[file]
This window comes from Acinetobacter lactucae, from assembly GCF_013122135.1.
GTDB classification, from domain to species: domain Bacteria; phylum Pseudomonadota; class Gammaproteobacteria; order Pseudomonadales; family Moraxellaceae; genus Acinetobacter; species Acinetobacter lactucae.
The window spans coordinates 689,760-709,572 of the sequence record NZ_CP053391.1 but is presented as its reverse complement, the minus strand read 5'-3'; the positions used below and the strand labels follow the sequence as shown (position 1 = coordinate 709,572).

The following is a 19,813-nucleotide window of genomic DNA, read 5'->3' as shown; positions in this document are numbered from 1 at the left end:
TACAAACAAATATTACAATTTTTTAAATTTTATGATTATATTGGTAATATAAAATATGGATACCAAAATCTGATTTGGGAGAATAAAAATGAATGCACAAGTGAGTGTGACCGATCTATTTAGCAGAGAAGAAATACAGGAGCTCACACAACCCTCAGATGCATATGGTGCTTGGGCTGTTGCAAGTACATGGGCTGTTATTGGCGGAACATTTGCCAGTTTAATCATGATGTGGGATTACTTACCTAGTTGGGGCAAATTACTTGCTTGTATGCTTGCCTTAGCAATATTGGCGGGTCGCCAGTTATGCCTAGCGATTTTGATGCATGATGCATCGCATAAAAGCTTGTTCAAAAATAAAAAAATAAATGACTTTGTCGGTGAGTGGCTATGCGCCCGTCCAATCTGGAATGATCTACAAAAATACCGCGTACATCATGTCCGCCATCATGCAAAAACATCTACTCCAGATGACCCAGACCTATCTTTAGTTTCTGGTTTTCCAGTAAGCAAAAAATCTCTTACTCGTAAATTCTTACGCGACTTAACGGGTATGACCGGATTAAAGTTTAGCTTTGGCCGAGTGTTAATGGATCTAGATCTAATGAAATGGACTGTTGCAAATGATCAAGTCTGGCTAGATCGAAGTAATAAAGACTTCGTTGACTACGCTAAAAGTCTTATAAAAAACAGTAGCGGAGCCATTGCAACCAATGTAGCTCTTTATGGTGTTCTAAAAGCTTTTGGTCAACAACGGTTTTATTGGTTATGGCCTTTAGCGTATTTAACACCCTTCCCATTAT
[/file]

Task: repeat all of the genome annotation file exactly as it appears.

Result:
This window comes from Acinetobacter lactucae, from assembly GCF_013122135.1.
GTDB classification, from domain to species: domain Bacteria; phylum Pseudomonadota; class Gammaproteobacteria; order Pseudomonadales; family Moraxellaceae; genus Acinetobacter; species Acinetobacter lactucae.
The window spans coordinates 689,760-709,572 of the sequence record NZ_CP053391.1 but is presented as its reverse complement, the minus strand read 5'-3'; the positions used below and the strand labels follow the sequence as shown (position 1 = coordinate 709,572).

The following is a 19,813-nucleotide window of genomic DNA, read 5'->3' as shown; positions in this document are numbered from 1 at the left end:
TACAAACAAATATTACAATTTTTTAAATTTTATGATTATATTGGTAATATAAAATATGGATACCAAAATCTGATTTGGGAGAATAAAAATGAATGCACAAGTGAGTGTGACCGATCTATTTAGCAGAGAAGAAATACAGGAGCTCACACAACCCTCAGATGCATATGGTGCTTGGGCTGTTGCAAGTACATGGGCTGTTATTGGCGGAACATTTGCCAGTTTAATCATGATGTGGGATTACTTACCTAGTTGGGGCAAATTACTTGCTTGTATGCTTGCCTTAGCAATATTGGCGGGTCGCCAGTTATGCCTAGCGATTTTGATGCATGATGCATCGCATAAAAGCTTGTTCAAAAATAAAAAAATAAATGACTTTGTCGGTGAGTGGCTATGCGCCCGTCCAATCTGGAATGATCTACAAAAATACCGCGTACATCATGTCCGCCATCATGCAAAAACATCTACTCCAGATGACCCAGACCTATCTTTAGTTTCTGGTTTTCCAGTAAGCAAAAAATCTCTTACTCGTAAATTCTTACGCGACTTAACGGGTATGACCGGATTAAAGTTTAGCTTTGGCCGAGTGTTAATGGATCTAGATCTAATGAAATGGACTGTTGCAAATGATCAAGTCTGGCTAGATCGAAGTAATAAAGACTTCGTTGACTACGCTAAAAGTCTTATAAAAAACAGTAGCGGAGCCATTGCAACCAATGTAGCTCTTTATGGTGTTCTAAAAGCTTTTGGTCAACAACGGTTTTATTGGTTATGGCCTTTAGCGTATTTAACACCCTTCCCATTAT